It’s time to talk about Seasonal Affective Disorder


Mental illness cannot be immediate reasoning when tragedy strikes

By Brooke Pawling Stennett

The fall season has crept up entirely too fast. One minute it was 80 degrees and bright, the next it was cold and dark before 8 p.m. The new season comes with the usual head colds, classes and late nights. As summer gives way to fall, it’s important to remember that 4 to 6 percent of people suffer from Seasonal Affective Disorder and may need resources to try to push through the oncoming seasons. 

SAD is a type of depression that’s related to changes in the seasons and starts and ends the same time each year, according to the Mayo Clinic. Symptoms include irritability, weight gain and hypersensitivity to rejection. 

Those who are diagnosed with what is often called “winter depression”-—a form of SAD—usually start to feel the changes in the fall and throughout winter because the days get shorter and natural light lessens. The symptoms dissipate during the summer, but there are some who are diagnosed with “Summer SAD,” which affects 10 percent of people with SAD. 

More people are diagnosed than one might think, so it’s important Columbia students, faculty and staff are aware of how to help themselves or someone else as winter draws nearer.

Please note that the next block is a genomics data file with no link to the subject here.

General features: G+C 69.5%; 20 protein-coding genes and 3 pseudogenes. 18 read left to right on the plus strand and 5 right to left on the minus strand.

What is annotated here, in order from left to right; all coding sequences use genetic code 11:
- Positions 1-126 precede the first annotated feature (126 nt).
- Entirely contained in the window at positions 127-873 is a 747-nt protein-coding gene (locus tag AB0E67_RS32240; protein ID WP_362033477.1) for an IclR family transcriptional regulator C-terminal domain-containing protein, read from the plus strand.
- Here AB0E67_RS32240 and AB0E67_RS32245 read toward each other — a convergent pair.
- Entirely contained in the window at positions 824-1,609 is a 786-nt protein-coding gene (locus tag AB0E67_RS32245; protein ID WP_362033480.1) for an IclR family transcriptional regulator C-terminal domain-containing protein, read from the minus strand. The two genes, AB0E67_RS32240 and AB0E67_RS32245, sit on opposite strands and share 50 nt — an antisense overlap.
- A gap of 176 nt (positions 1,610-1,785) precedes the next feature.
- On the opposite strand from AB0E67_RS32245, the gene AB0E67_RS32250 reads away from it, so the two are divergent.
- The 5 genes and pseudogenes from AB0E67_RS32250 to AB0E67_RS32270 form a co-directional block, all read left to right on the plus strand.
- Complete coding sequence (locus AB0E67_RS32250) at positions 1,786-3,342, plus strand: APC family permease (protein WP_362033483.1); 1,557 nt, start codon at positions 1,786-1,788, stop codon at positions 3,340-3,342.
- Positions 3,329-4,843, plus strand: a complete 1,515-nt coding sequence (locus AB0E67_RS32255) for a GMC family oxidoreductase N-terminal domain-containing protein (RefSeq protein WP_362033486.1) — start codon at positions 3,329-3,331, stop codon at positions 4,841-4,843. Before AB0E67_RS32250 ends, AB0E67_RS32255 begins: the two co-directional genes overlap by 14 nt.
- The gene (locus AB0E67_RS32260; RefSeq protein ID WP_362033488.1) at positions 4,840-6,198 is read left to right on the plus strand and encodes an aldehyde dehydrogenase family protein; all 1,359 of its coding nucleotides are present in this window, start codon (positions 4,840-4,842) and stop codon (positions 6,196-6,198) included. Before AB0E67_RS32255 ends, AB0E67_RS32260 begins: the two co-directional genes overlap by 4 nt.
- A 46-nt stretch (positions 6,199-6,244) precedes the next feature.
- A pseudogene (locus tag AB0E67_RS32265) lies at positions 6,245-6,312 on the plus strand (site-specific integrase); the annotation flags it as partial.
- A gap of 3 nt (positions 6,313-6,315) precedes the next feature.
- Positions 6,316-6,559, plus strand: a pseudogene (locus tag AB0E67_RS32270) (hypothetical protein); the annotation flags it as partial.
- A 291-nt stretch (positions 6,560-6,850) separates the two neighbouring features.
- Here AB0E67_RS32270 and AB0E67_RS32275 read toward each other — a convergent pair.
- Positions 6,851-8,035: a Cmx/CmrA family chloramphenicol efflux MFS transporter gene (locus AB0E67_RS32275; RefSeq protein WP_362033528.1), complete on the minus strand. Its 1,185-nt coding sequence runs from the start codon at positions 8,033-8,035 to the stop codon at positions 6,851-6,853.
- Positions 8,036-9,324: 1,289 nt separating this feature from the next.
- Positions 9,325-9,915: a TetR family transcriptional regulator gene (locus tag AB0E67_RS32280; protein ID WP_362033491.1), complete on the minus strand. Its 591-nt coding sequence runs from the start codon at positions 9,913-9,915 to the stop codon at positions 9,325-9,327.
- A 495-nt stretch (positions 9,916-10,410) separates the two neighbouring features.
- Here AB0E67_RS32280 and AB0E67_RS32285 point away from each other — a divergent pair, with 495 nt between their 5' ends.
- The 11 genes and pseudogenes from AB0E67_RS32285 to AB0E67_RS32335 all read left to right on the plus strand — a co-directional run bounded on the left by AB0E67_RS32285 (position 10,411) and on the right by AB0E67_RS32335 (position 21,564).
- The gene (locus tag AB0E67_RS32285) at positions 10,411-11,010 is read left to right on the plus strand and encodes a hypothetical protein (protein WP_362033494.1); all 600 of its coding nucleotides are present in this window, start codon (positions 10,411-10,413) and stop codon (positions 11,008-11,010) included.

Buy a specialized SAD lamp or light box

Humans revolve around a day-night cycle—also known as circadian rhythms—and when that gets interrupted by the shorter days and we see less natural light, it can affect sleep, mood and cognitive performance, according to a May 23, 2014, Everyday Health article. A specialized SAD lamp or light therapy box gives off artifical light that mimics natural sunlight, which helps the affected combat negative thoughts, sleep better and balance a healthy diet. The benefits of light therapy, also known as phototherapy or helioptherapy, have been proven to replace medicine for those with SAD, according to the same article. By sitting near a light therapy box for just a few hours, your mood can improve greatly. 

Don’t be afraid to talk to or recommend a therapist

Talking to someone about personal experiences and emotions is difficult, but therapy can be a huge help to break through a gloomy mood. The stigma attached to seeing a therapist has been around for decades, but there is no shame in needing someone to talk to. For years, studies have shown that putting feelings into words has a therapeutic effect on the brain. The University of California, Los Angeles found in a 2007 study of 18 women and 12 men between the ages of 18 and 36 that putting feelings into words is similar to hitting the brakes on a person’s emotional responses, which can help alleviate anger or sadness.

Walk around inside or outside

Leaving an apartment or a dorm is already difficult during winter, but especially if you are is suffering from this type of depression, which can be cruel and hard to face because it saps your energy. However, getting up and moving around is good medicine and allows you to form a routine. Even if the hallway is as far as you get, taking at least a couple steps can improve your mood. According to the Mayo Clinic, exercise releases endorphins and neurotransmitters, also known as “feel-good brain chemicals” that may ease depression and provide distraction from negative intrusive thoughts. Exercising also causes a person’s body temperature to rise, which can have calming effects. For those with SAD, the calm should come during the storm.